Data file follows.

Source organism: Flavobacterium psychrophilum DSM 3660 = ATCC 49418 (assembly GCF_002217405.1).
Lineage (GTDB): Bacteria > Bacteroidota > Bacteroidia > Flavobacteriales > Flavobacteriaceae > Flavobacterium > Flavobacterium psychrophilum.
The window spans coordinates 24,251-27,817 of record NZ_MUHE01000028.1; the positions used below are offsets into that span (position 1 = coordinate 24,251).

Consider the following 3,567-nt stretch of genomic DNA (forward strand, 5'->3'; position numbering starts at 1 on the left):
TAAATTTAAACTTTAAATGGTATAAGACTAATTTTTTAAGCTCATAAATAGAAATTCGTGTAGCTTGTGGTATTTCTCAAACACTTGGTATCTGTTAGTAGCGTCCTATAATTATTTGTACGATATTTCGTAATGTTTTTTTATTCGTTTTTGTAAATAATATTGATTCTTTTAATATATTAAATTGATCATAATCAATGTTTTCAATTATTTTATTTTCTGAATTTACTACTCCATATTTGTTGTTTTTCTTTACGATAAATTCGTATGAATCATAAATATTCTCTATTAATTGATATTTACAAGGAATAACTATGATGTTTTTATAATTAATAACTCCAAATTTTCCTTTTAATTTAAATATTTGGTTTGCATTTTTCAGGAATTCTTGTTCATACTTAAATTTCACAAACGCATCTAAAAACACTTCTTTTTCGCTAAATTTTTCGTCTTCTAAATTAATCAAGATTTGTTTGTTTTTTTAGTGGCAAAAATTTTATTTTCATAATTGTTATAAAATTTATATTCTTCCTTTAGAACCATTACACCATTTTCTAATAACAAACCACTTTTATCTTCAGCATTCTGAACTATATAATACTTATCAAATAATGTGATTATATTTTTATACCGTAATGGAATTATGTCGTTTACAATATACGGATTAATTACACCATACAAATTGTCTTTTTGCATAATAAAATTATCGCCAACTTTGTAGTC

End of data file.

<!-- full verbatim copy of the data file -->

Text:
Source organism: Flavobacterium psychrophilum DSM 3660 = ATCC 49418 (assembly GCF_002217405.1).
Lineage (GTDB): Bacteria > Bacteroidota > Bacteroidia > Flavobacteriales > Flavobacteriaceae > Flavobacterium > Flavobacterium psychrophilum.
The window spans coordinates 24,251-27,817 of record NZ_MUHE01000028.1; the positions used below are offsets into that span (position 1 = coordinate 24,251).

Consider the following 3,567-nt stretch of genomic DNA (forward strand, 5'->3'; position numbering starts at 1 on the left):
TAAATTTAAACTTTAAATGGTATAAGACTAATTTTTTAAGCTCATAAATAGAAATTCGTGTAGCTTGTGGTATTTCTCAAACACTTGGTATCTGTTAGTAGCGTCCTATAATTATTTGTACGATATTTCGTAATGTTTTTTTATTCGTTTTTGTAAATAATATTGATTCTTTTAATATATTAAATTGATCATAATCAATGTTTTCAATTATTTTATTTTCTGAATTTACTACTCCATATTTGTTGTTTTTCTTTACGATAAATTCGTATGAATCATAAATATTCTCTATTAATTGATATTTACAAGGAATAACTATGATGTTTTTATAATTAATAACTCCAAATTTTCCTTTTAATTTAAATATTTGGTTTGCATTTTTCAGGAATTCTTGTTCATACTTAAATTTCACAAACGCATCTAAAAACACTTCTTTTTCGCTAAATTTTTCGTCTTCTAAATTAATCAAGATTTGTTTGTTTTTTTAGTGGCAAAAATTTTATTTTCATAATTGTTATAAAATTTATATTCTTCCTTTAGAACCATTACACCATTTTCTAATAACAAACCACTTTTATCTTCAGCATTCTGAACTATATAATACTTATCAAATAATGTGATTATATTTTTATACCGTAATGGAATTATGTCGTTTACAATATACGGATTAATTACACCATACAAATTGTCTTTTTGCATAATAAAATTATCGCCAACTTTGTAGTC